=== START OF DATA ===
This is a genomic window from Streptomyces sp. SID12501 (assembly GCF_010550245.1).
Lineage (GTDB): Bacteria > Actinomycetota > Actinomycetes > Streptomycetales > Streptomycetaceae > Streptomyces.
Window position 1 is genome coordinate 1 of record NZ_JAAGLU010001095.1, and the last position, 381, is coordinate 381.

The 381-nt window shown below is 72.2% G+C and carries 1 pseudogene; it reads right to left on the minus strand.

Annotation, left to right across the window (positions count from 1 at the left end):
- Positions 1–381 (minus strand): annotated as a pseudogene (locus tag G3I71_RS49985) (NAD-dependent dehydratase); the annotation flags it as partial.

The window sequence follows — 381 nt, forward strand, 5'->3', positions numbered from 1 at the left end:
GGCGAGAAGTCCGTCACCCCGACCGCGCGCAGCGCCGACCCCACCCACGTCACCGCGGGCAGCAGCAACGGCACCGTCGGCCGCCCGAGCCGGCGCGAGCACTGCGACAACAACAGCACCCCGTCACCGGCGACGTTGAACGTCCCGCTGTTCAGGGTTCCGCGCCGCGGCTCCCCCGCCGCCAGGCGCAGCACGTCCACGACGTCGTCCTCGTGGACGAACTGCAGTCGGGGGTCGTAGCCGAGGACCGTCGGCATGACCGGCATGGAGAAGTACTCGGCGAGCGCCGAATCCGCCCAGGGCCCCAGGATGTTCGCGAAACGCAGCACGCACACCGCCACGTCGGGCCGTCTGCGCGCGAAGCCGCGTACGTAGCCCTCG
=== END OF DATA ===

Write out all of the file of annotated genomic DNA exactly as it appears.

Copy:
This is a genomic window from Streptomyces sp. SID12501 (assembly GCF_010550245.1).
Lineage (GTDB): Bacteria > Actinomycetota > Actinomycetes > Streptomycetales > Streptomycetaceae > Streptomyces.
Window position 1 is genome coordinate 1 of record NZ_JAAGLU010001095.1, and the last position, 381, is coordinate 381.

The 381-nt window shown below is 72.2% G+C and carries 1 pseudogene; it reads right to left on the minus strand.

Annotation, left to right across the window (positions count from 1 at the left end):
- Positions 1–381 (minus strand): annotated as a pseudogene (locus tag G3I71_RS49985) (NAD-dependent dehydratase); the annotation flags it as partial.

The window sequence follows — 381 nt, forward strand, 5'->3', positions numbered from 1 at the left end:
GGCGAGAAGTCCGTCACCCCGACCGCGCGCAGCGCCGACCCCACCCACGTCACCGCGGGCAGCAGCAACGGCACCGTCGGCCGCCCGAGCCGGCGCGAGCACTGCGACAACAACAGCACCCCGTCACCGGCGACGTTGAACGTCCCGCTGTTCAGGGTTCCGCGCCGCGGCTCCCCCGCCGCCAGGCGCAGCACGTCCACGACGTCGTCCTCGTGGACGAACTGCAGTCGGGGGTCGTAGCCGAGGACCGTCGGCATGACCGGCATGGAGAAGTACTCGGCGAGCGCCGAATCCGCCCAGGGCCCCAGGATGTTCGCGAAACGCAGCACGCACACCGCCACGTCGGGCCGTCTGCGCGCGAAGCCGCGTACGTAGCCCTCG